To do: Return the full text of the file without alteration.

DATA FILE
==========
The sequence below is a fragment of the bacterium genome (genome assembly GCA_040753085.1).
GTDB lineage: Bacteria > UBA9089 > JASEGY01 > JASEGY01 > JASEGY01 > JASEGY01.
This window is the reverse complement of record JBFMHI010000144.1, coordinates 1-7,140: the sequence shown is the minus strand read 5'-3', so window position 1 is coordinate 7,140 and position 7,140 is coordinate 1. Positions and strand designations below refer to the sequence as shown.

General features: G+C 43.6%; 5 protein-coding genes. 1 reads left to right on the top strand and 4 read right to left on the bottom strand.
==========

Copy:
The sequence below is a fragment of the bacterium genome (genome assembly GCA_040753085.1).
GTDB lineage: Bacteria > UBA9089 > JASEGY01 > JASEGY01 > JASEGY01 > JASEGY01.
This window is the reverse complement of record JBFMHI010000144.1, coordinates 1-7,140: the sequence shown is the minus strand read 5'-3', so window position 1 is coordinate 7,140 and position 7,140 is coordinate 1. Positions and strand designations below refer to the sequence as shown.

General features: G+C 43.6%; 5 protein-coding genes. 1 reads left to right on the top strand and 4 read right to left on the bottom strand.